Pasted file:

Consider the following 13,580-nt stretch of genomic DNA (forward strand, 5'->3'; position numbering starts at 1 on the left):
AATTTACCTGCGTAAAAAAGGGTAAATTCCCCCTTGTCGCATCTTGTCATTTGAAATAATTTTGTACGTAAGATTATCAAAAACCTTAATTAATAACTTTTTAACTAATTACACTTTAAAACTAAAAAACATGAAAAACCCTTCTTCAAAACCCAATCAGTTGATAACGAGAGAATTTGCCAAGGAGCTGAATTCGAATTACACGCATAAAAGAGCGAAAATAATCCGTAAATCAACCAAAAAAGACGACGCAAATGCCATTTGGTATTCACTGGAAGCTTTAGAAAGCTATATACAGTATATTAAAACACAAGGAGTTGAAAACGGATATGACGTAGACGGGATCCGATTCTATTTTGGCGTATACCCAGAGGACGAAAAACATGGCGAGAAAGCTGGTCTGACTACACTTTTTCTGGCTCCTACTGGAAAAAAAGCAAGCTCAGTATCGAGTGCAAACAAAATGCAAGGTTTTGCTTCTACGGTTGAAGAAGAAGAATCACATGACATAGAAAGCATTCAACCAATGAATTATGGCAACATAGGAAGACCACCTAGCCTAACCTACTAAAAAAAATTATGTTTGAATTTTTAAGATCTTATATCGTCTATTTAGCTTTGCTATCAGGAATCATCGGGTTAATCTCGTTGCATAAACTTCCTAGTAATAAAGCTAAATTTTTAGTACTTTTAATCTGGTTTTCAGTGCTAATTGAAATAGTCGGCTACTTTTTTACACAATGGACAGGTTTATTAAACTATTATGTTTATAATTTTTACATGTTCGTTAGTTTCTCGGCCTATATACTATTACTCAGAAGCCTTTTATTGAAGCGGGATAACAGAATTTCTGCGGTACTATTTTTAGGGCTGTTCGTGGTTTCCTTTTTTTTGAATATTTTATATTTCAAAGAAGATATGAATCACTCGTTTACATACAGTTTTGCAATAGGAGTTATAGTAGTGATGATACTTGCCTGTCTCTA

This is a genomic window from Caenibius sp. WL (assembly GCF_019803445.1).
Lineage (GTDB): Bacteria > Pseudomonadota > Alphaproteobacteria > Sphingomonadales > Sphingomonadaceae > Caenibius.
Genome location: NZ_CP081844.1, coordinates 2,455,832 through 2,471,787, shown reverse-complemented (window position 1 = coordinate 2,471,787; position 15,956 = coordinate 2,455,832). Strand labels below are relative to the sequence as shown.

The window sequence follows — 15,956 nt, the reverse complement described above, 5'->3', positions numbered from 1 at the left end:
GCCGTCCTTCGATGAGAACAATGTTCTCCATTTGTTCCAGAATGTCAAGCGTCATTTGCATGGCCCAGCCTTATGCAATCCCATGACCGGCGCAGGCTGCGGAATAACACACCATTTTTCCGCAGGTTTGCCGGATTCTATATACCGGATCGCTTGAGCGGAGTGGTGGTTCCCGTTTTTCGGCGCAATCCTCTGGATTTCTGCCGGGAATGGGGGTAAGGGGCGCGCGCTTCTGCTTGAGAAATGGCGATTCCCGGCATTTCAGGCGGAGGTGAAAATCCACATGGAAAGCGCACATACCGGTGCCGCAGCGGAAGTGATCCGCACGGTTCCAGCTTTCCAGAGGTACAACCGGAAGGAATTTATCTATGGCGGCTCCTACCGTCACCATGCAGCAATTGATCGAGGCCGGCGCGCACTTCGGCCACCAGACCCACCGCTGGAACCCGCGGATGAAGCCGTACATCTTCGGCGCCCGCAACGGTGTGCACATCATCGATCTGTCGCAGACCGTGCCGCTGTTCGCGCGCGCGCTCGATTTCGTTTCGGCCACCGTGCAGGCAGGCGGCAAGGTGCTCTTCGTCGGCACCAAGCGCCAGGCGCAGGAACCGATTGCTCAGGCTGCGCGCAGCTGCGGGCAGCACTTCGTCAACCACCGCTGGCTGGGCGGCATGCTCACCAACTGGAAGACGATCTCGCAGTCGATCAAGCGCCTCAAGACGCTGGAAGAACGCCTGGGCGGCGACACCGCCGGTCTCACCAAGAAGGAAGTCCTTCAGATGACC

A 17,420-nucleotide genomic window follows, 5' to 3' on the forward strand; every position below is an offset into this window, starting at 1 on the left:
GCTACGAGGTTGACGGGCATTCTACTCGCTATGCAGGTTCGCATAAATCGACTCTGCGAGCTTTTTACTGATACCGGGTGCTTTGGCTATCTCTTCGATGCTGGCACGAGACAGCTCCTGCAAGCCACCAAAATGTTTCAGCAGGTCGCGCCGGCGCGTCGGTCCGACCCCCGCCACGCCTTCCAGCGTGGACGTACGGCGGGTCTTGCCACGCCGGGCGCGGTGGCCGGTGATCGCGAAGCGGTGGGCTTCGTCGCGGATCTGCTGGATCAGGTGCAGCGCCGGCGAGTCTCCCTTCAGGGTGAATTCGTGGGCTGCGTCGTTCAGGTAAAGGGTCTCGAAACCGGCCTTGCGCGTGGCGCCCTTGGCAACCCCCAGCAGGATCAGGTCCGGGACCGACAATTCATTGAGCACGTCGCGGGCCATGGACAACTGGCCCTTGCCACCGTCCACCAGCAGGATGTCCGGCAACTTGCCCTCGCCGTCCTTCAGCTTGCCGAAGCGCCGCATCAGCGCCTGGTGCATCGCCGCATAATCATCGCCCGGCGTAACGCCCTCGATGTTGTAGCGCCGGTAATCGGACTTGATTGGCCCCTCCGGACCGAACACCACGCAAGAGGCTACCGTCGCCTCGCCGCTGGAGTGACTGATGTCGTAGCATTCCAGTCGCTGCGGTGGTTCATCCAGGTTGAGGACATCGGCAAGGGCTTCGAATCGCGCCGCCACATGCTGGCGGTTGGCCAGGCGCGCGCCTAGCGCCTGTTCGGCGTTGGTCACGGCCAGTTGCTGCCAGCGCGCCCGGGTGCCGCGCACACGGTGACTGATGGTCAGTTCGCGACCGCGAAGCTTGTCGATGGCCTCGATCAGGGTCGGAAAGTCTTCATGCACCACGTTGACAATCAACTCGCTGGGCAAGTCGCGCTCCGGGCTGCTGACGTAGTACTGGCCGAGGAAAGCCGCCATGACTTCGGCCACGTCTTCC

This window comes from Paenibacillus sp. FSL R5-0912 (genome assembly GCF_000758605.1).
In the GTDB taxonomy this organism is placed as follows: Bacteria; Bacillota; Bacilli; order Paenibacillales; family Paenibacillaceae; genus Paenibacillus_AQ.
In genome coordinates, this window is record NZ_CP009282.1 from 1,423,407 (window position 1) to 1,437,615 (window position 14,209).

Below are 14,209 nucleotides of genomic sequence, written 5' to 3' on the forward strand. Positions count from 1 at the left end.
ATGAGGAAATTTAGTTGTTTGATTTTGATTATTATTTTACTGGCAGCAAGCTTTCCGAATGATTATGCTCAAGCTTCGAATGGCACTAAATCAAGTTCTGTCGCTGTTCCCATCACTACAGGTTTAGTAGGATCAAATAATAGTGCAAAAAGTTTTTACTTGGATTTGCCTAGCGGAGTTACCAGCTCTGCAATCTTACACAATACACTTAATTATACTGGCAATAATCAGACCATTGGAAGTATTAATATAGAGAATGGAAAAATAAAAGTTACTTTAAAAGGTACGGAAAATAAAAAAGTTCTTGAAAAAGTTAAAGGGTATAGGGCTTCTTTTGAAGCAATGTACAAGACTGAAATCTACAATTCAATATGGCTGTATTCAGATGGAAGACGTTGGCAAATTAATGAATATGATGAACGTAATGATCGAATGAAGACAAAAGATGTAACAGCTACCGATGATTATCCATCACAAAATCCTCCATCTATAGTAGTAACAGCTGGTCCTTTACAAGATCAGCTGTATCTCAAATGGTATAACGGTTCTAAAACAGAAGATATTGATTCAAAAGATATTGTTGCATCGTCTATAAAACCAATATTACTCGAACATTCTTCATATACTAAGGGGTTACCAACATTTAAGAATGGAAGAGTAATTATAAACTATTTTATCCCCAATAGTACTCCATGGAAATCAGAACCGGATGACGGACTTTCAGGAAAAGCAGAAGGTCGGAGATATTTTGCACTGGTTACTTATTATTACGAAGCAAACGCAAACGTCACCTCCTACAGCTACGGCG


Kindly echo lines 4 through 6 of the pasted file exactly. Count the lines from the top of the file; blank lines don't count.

Lineage (GTDB): Bacteria > Pseudomonadota > Alphaproteobacteria > Sphingomonadales > Sphingomonadaceae > Caenibius.
Genome location: NZ_CP081844.1, coordinates 2,455,832 through 2,471,787, shown reverse-complemented (window position 1 = coordinate 2,471,787; position 15,956 = coordinate 2,455,832). Strand labels below are relative to the sequence as shown.

The window sequence follows — 15,956 nt, the reverse complement described above, 5'->3', positions numbered from 1 at the left end: